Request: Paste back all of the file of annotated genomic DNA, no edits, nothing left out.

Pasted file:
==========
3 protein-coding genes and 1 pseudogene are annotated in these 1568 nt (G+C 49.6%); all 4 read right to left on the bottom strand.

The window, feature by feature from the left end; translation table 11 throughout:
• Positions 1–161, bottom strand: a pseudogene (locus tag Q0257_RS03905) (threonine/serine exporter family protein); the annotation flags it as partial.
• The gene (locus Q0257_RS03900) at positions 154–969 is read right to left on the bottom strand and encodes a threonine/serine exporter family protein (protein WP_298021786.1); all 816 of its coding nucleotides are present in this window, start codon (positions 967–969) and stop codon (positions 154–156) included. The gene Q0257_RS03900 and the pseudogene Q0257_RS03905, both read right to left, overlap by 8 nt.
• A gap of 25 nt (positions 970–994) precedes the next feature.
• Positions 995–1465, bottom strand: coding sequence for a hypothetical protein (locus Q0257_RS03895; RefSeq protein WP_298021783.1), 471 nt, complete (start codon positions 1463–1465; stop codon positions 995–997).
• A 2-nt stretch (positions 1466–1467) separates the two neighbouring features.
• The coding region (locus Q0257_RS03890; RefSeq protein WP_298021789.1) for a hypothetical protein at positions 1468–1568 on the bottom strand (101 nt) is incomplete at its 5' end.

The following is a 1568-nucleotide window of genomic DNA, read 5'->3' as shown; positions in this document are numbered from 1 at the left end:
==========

3 protein-coding genes and 1 pseudogene are annotated in these 1568 nt (G+C 49.6%); all 4 read right to left on the bottom strand.

The window, feature by feature from the left end; translation table 11 throughout:
• Positions 1–161, bottom strand: a pseudogene (locus tag Q0257_RS03905) (threonine/serine exporter family protein); the annotation flags it as partial.
• The gene (locus Q0257_RS03900) at positions 154–969 is read right to left on the bottom strand and encodes a threonine/serine exporter family protein (protein WP_298021786.1); all 816 of its coding nucleotides are present in this window, start codon (positions 967–969) and stop codon (positions 154–156) included. The gene Q0257_RS03900 and the pseudogene Q0257_RS03905, both read right to left, overlap by 8 nt.
• A gap of 25 nt (positions 970–994) precedes the next feature.
• Positions 995–1465, bottom strand: coding sequence for a hypothetical protein (locus Q0257_RS03895; RefSeq protein WP_298021783.1), 471 nt, complete (start codon positions 1463–1465; stop codon positions 995–997).
• A 2-nt stretch (positions 1466–1467) separates the two neighbouring features.
• The coding region (locus Q0257_RS03890; RefSeq protein WP_298021789.1) for a hypothetical protein at positions 1468–1568 on the bottom strand (101 nt) is incomplete at its 5' end.

The following is a 1568-nucleotide window of genomic DNA, read 5'->3' as shown; positions in this document are numbered from 1 at the left end: